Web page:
Five months ahead of the European elections, it’s harder than ever to predict what comes next for Europe’s democracy. The uncertainty of Brexit, Russia’s disinformation campaign against the EU and voters’ turn away from mainstream parties are just a few of the components to be taken into account. Besides the European elections in 2019, 17 EU member states will hold parliamentary and presidential or local and regional elections, further increasing the uncertainty of the continent’s political future.
What is certain is that Jean-Claude Juncker will not run for the president of the European Commission for a second time, and his successor could be either Manfred Weber – if the European Peoples Party keeps its dominance over EU institutions – or the current first vice-president of the EC, Frans Timmermans of the Socialists & Democrats. This, of course, rests on the EPP-S&D mainstream party tandem not suffering losses in the EP elections. This is quite possible, as Green parties are also gaining greater support in a number of European states.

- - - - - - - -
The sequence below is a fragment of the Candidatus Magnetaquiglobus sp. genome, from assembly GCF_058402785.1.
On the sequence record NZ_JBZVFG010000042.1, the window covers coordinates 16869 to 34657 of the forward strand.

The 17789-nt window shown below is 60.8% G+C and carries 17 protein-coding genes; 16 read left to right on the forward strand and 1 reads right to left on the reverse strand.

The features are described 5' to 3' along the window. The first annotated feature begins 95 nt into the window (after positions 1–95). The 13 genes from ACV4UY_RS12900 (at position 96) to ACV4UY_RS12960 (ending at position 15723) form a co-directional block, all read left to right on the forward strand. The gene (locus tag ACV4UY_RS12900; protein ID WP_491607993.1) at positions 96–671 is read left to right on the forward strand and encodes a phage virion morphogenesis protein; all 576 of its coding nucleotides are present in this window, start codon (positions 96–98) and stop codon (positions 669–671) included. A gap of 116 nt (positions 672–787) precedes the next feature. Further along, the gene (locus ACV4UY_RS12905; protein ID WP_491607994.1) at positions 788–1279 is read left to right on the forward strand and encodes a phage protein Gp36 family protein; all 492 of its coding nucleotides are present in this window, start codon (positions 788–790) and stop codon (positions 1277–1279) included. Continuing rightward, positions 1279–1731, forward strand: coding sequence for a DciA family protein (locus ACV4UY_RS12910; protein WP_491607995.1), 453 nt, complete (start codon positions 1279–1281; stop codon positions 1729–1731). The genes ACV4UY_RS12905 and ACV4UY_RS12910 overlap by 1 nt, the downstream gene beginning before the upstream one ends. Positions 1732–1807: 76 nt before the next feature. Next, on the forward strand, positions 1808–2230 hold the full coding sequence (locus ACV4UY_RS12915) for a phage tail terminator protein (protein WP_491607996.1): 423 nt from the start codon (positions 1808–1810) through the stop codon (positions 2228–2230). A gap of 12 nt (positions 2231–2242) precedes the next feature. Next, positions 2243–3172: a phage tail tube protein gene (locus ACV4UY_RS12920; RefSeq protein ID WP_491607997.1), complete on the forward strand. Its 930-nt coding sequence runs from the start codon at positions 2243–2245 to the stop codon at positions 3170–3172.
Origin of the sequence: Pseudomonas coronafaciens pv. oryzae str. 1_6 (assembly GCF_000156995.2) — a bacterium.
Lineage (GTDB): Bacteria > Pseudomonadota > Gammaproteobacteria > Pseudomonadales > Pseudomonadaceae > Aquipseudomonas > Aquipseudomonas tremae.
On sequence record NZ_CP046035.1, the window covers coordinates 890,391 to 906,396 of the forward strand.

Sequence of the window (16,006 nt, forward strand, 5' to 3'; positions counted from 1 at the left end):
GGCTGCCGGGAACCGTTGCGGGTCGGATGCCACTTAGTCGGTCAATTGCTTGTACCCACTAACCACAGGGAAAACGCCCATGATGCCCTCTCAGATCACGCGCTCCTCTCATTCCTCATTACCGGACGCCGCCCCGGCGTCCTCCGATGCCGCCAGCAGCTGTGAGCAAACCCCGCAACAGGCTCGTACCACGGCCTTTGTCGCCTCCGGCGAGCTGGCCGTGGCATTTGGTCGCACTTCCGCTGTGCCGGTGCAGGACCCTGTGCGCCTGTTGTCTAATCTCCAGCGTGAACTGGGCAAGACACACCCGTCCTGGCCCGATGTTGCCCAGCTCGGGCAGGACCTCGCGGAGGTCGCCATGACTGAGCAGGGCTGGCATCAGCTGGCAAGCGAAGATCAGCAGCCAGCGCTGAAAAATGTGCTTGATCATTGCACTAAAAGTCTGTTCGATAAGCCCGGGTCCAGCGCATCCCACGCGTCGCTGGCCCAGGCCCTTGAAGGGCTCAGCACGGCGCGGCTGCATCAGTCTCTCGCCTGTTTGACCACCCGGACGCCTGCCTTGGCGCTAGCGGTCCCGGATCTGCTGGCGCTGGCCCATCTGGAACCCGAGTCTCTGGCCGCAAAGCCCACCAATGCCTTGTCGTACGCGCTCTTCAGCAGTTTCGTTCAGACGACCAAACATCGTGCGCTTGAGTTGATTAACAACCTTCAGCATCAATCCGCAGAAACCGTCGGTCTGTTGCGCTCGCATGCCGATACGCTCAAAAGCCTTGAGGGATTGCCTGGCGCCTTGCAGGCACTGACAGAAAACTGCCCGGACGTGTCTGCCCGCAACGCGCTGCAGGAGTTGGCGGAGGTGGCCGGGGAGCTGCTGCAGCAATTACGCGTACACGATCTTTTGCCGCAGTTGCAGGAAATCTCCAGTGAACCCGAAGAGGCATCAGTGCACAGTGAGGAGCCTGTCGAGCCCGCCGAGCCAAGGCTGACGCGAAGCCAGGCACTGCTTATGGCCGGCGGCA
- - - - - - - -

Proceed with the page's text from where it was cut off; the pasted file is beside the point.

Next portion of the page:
Just days ahead of Romania taking over the EU’s rotating Presidency (followed by Finland for the second half of the year), there are a lot of political uncertainties that could affect its efficiency and stance. The Bucharest government has since the summer complicated its relationship with Brussels through a number of disputes involving the rule of law and freedom of expression.
And if all this would not be enough, the EU’s common budget will be finalized too, presumably in the fall of 2019. This figures to make negotiations between national governments even more charged.
The above-listed European political events bring a lot of uncertainty regarding the future of our democracy, and particularly how we deal with governments dismantling the rule of law.